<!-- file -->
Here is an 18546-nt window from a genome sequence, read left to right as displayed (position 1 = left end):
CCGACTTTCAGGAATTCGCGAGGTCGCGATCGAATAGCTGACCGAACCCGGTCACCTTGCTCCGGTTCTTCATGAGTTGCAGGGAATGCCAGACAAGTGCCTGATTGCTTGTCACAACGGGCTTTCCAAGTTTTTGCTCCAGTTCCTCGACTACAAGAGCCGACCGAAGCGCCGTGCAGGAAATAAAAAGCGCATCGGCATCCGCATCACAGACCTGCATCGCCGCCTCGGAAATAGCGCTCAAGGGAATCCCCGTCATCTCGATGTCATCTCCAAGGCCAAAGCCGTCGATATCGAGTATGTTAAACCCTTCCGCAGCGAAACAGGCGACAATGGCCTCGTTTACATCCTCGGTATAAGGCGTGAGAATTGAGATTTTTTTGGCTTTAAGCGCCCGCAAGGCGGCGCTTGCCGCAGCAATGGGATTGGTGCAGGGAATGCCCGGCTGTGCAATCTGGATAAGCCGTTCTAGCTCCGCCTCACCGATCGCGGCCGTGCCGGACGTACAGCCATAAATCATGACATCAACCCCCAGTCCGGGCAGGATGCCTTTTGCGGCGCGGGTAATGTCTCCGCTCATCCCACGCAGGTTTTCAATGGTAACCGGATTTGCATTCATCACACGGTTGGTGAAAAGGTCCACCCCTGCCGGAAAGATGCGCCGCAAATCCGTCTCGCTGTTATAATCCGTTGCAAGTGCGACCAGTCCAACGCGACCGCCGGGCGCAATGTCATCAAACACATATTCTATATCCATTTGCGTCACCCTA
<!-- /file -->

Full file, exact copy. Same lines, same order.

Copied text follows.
Here is an 18546-nt window from a genome sequence, read left to right as displayed (position 1 = left end):
CCGACTTTCAGGAATTCGCGAGGTCGCGATCGAATAGCTGACCGAACCCGGTCACCTTGCTCCGGTTCTTCATGAGTTGCAGGGAATGCCAGACAAGTGCCTGATTGCTTGTCACAACGGGCTTTCCAAGTTTTTGCTCCAGTTCCTCGACTACAAGAGCCGACCGAAGCGCCGTGCAGGAAATAAAAAGCGCATCGGCATCCGCATCACAGACCTGCATCGCCGCCTCGGAAATAGCGCTCAAGGGAATCCCCGTCATCTCGATGTCATCTCCAAGGCCAAAGCCGTCGATATCGAGTATGTTAAACCCTTCCGCAGCGAAACAGGCGACAATGGCCTCGTTTACATCCTCGGTATAAGGCGTGAGAATTGAGATTTTTTTGGCTTTAAGCGCCCGCAAGGCGGCGCTTGCCGCAGCAATGGGATTGGTGCAGGGAATGCCCGGCTGTGCAATCTGGATAAGCCGTTCTAGCTCCGCCTCACCGATCGCGGCCGTGCCGGACGTACAGCCATAAATCATGACATCAACCCCCAGTCCGGGCAGGATGCCTTTTGCGGCGCGGGTAATGTCTCCGCTCATCCCACGCAGGTTTTCAATGGTAACCGGATTTGCATTCATCACACGGTTGGTGAAAAGGTCCACCCCTGCCGGAAAGATGCGCCGCAAATCCGTCTCGCTGTTATAATCCGTTGCAAGTGCGACCAGTCCAACGCGACCGCCGGGCGCAATGTCATCAAACACATATTCTATATCCATTTGCGTCACCCTA